Faith and Family

Faith and Family

This April, 25 disciples in the El Camino programs at Brilla College Prep, Brilla Middle School, and Brilla Veritas will receive the Sacraments of Initiation, joining the more than 70 students who have already received their Sacraments. 

El Camino, which means “the way,” aims to help underserved children shine through Catholic faith formation, character development, and homework support through a fun and enriching after-school program. It runs each school day from the end of school to 5:30 pm.

When Scott Hamilton and Stephanie Saroki de García, the founders of Seton Education Partners, launched what would become El Camino, they imagined the program would have broader impact than on the students alone. 

“We set out to create a religious education program for children who were not receiving a rich faith experience through a traditional Catholic school or catechism classes at their church,” says Hamilton. “But we theorized that our program would also reignite the faith lives of their parents.” 

While the initial goal of the program was to reach the students, Hamilton and Saroki de García were not sure if or when the program might start reaching the parents. They didn’t have to wait long. The results were almost immediate. 

“We heard stories right away about the kids in our program coming home and at dinner, right before they started eating, they would say to their parents, ‘Wait a minute, we haven’t said grace yet,’” Hamilton recalls.  “Like most parents would in responding to their children, they picked up on this and started making it part of their routine. And they heard the same thing on Sunday morning, ‘Are we going to go to church?’” 

Many parents feel less than adequately prepared to teach their children religion. There are many reasons for this. For some, it is partly because of a misguided presupposition that “religion” is something taught just by experts—religious men or women, or teachers in a school setting. For many, it’s the lack of formal religious formation themselves. 

Children who are in the midst of a rich, all-encompassing formation experience, whether it’s learning the faith or a new activity, do not tend to have the same reservations. They are happy to share what they are learning and invite others into the experience—and this includes their families.  

“The kids we are catechizing are not old enough to go to church by themselves, which is the reason why our work with the families is extremely important,” says Yeime Valle, Head of Programs at El Camino, which shares a unique partnership with the Brilla Charter Schools Network in the South Bronx. “We are bringing the Church to people. It’s not that the Church is not accessible; the Church is there and very much accessible. It’s just that we have lost our connection, our ability to see God in the institution. The majority of our families are Latinos. They grew up in their countries going to church every Sunday with their families. Church was a community for them, part of their lives. They have come to this country in which there is a different language and culture and their situations are different. A lot of them have limited income and education and have to work really hard, more than one job many times, to survive. So all of these things make them feel they are alone and burdened. With El Camino we are reminding them that they’re not alone and they have dignity regardless of their situation just because they are children of God.”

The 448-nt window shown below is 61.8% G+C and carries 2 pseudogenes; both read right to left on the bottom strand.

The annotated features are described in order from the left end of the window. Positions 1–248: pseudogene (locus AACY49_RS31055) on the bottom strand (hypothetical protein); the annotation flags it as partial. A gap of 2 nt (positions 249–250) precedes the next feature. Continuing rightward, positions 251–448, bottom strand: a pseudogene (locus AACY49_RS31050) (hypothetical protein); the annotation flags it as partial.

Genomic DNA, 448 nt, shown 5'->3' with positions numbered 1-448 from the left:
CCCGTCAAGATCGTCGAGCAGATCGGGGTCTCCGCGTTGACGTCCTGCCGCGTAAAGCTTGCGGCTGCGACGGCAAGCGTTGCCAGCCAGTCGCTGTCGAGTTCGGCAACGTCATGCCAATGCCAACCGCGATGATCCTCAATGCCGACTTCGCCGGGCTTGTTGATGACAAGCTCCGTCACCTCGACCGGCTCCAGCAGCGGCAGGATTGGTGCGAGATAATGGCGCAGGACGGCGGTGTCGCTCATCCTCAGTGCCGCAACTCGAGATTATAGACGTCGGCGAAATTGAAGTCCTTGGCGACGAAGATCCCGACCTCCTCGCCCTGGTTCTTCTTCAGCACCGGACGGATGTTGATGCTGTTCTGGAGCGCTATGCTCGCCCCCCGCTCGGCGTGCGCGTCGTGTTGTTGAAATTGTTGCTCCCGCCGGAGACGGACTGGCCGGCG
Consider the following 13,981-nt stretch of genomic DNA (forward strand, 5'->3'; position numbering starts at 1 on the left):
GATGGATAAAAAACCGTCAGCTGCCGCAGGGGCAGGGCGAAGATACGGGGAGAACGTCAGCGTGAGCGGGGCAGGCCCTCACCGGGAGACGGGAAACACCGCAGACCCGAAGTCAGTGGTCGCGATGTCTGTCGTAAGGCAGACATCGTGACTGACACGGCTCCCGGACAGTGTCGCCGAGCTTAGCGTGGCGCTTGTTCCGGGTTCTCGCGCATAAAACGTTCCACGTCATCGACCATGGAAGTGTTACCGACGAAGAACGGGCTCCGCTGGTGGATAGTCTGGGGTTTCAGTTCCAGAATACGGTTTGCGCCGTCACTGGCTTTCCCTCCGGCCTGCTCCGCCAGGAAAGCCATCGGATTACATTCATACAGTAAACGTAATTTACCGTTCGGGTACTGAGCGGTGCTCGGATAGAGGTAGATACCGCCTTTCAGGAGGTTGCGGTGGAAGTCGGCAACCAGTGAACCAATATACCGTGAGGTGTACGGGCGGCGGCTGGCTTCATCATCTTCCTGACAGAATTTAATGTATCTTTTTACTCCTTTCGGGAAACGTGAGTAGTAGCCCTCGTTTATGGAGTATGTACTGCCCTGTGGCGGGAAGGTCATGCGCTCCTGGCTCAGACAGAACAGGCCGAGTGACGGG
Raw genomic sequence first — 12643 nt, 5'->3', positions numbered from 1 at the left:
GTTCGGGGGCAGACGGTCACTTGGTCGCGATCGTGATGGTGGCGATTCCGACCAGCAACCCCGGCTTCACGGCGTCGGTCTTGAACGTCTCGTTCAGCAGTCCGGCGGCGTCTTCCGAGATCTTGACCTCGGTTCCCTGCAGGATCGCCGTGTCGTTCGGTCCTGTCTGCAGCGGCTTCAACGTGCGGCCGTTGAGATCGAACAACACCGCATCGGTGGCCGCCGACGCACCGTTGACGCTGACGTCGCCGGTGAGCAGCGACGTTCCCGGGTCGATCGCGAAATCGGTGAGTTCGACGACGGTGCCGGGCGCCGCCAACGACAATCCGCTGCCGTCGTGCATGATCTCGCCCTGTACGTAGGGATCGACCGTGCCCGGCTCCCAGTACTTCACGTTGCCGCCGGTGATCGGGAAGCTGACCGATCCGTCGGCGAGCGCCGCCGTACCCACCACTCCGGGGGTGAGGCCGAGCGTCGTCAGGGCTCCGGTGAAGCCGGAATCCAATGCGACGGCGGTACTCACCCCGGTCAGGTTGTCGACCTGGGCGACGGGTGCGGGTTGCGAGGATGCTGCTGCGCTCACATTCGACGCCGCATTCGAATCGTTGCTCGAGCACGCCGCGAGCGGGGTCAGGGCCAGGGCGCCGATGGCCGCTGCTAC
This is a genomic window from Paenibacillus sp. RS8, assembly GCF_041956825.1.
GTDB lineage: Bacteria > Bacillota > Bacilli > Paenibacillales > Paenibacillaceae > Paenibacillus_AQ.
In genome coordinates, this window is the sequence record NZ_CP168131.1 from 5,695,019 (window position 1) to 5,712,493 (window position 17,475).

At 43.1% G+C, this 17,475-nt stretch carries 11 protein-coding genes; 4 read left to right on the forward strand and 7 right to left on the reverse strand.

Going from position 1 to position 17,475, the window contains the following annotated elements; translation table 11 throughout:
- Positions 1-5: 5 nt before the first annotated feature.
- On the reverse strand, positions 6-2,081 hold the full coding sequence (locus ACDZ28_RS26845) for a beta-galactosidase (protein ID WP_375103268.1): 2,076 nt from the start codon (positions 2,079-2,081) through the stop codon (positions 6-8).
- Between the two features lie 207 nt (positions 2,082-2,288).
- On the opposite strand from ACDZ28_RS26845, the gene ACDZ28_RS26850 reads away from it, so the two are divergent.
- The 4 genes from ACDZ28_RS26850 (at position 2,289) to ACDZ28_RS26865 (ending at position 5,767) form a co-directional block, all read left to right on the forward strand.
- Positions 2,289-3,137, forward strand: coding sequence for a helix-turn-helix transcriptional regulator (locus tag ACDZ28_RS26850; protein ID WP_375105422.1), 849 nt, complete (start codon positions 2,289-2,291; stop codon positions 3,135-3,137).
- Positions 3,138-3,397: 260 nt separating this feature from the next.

The Seton team has developed a program to deepen parents’ ability to be examples of their faith for their families, building off the knowledge they were gaining from their children. 

In addition, four times a year and in alignment with the liturgical calendar, parents come into the schools, which house the program, for a family faith night. El Camino offers daycare for the children and brings in pastors and catechists to deliver formal instruction the Catholic faith and on how a family’s routine might look if it was infused with the Catholic faith. Families have the opportunity to pray, talk to one another, and share a meal. 

“I feel that as a society we have forgotten the importance of sitting at a table and eating as a family together,” says Valle. “During all our family faith nights, we have adults, their children, families sitting together and eating. 

“To me, if you’re sitting there, it’s because there is something that you want. You have made an effort to have your children in a program. I always ground everything on the necessity for the family. Yes, we make our choices as adults to be in the Church or to not be in the Church, and that’s okay. We have to live with that. But what do you want for your kid? And every single parent, no matter who you are or what you have, you want the best for your children. So you know that Christ is the right thing for your children. This is where we start. We ground all our conversations around that.” 

Parents, just like their children, appreciate the opportunity to learn. 

“I would recommend El Camino to other parents,” says a parent of a third grader enrolled in El Camino. “It’s a place where your child can learn about God and do different activities. And it’s a place where parents can come together and learn about themselves and about God.”

Faith and family, after all, are the core of the mission of El Camino. 

“We want to bring the whole family back to the Church,” says Valle. “To me, that’s our mission. We want to be the bridge to take them back to church, back to Christ.”